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I'm trying to get a Grails web-app going on jetty-7.6.3 on an IBM AS400. When I do, I get an error that boils down to:

Caused by: 
java.sql.SQLException: INTERNAL ERROR:  Creation of DB2Driver object for registering with DriverManager failed. -> CCSID value is not valid.
at java.sql.DriverManager.getDriver(
at org.apache.commons.dbcp.BasicDataSource.createConnectionFactory(
at org.apache.commons.dbcp.BasicDataSource.createDataSource(
at org.apache.commons.dbcp.BasicDataSource.getConnection(
at org.springframework.jdbc.datasource.DataSourceUtils.doGetConnection(
at org.springframework.jdbc.datasource.TransactionAwareDataSourceProxy$TransactionAwareInvocationHandler.invoke(
at $Proxy16.getMetaData(Unknown Source)

I can provide more of the stacktrace if that would be helpful.

Here is my datasource:

  dbCreate = "update"
  pooled = true
  url = "jdbc:db2:*local;naming=system;libraries=LIBV;errors=full"
  driverClassName = ""
  username = "user"
  password = "pass"
  dialect = org.hibernate.dialect.DB2400Dialect.class

I have no idea where to start on this or which file has the wrong CCSID. I've looked through all the files for my web-app and they seem to be fine. Any suggestions?

share|improve this question
Execute a CHGJOB CCSID(37) on the IBM i job, this will change the CCSID to 37 from the default 65535. – Benny Hill Mar 7 '13 at 19:41
up vote 4 down vote accepted

I'm not a Grails programmer but I'm familiar with IBM i. IBM Support document 29290926 says that CCSID 65535 is not allowed.

Quite a few midrange machines were sold and set up decades ago, when there was no CCSID. As the operating system evolved, the notion of CCSID - Coded Character Set ID - was introduced. When that happened, people upgrading to the new version of the OS were assigned a default CCSID: 65535. CCSID 65535 in effect says 'I have no idea how your files are encoded'. In effect, all the files are treated as though they are binary data like a JPG or an EXE file.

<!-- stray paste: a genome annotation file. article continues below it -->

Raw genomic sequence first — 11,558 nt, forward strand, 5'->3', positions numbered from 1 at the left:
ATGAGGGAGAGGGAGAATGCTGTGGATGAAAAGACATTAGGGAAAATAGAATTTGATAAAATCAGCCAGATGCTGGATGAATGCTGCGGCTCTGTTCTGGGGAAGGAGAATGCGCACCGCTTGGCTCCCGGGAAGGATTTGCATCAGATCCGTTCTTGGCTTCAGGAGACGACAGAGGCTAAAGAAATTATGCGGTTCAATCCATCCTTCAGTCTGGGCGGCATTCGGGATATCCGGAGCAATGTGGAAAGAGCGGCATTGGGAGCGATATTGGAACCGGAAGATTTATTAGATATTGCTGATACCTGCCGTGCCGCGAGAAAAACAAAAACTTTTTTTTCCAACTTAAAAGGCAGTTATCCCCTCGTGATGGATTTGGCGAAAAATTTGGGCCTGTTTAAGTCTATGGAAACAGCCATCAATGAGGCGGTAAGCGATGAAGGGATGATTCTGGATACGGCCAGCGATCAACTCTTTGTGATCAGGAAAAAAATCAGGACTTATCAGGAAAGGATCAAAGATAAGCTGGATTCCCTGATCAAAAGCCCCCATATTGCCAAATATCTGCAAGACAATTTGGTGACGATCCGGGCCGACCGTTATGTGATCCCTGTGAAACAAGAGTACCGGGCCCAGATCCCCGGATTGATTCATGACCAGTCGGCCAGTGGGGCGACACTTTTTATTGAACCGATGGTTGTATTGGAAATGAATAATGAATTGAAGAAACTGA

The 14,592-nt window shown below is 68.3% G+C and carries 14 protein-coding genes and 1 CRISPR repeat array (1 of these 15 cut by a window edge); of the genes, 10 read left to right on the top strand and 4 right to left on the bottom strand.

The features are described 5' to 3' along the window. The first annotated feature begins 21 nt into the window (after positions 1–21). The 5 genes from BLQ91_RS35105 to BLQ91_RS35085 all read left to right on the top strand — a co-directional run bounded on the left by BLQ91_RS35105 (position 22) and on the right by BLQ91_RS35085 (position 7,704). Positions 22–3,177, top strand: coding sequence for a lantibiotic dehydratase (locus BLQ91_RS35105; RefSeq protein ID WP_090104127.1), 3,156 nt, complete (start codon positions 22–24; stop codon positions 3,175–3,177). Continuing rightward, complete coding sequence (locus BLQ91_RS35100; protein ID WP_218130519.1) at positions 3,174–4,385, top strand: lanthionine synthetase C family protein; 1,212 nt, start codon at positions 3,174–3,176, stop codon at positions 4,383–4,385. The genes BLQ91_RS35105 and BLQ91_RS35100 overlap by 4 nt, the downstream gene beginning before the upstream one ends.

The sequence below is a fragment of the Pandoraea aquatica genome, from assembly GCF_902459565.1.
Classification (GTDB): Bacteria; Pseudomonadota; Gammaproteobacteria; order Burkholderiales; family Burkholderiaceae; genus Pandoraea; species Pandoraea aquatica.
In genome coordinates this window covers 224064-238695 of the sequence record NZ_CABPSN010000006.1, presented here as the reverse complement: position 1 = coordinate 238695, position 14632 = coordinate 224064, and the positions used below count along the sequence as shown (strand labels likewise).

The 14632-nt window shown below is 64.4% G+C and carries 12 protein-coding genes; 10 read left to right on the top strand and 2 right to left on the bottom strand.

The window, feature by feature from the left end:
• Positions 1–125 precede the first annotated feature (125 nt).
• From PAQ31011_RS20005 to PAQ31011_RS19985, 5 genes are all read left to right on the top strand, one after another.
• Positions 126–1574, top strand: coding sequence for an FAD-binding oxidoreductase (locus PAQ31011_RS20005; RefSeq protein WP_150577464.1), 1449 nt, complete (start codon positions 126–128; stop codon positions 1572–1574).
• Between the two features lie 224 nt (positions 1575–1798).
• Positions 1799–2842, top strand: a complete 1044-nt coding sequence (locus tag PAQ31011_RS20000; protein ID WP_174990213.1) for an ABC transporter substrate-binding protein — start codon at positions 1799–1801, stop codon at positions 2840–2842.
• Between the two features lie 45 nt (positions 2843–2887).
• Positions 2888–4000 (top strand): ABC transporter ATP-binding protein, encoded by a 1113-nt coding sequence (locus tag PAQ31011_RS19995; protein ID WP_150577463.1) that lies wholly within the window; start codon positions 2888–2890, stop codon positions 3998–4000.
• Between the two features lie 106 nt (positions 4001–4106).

The recommendation back then was to not allow the default, but to assign a CCSID that described the actual encoding. Where I am in the US, that CCSID is 37 - US English. There is a system value called QCCSID which will set this system-wide. Another approach is to change the user profile involved. CHGUSRPRF username CCSID(37)

share|improve this answer
We use this user often in our programs to make a connection to the database. Would I be correct in assuming that the only ill-effect of changing to CCSID 37 would be if there were characters in our database that are not recognized as US English? – Weezle Mar 7 '13 at 20:33
Pretty much. Unless you run a multi-language shop, all your users are already typing US English characters with their US English keyboards. – Buck Calabro Mar 7 '13 at 20:59
Ended up changing the system value (QCCSID) which the user was set to use (I assume by default) as our main IBM guy said that there wasn't any reason to keep CCSID 65535 and we have been changing some of the systems that had that value to 37 anyway. WRKSYSVAL QCCSID – Weezle Mar 14 '13 at 15:23

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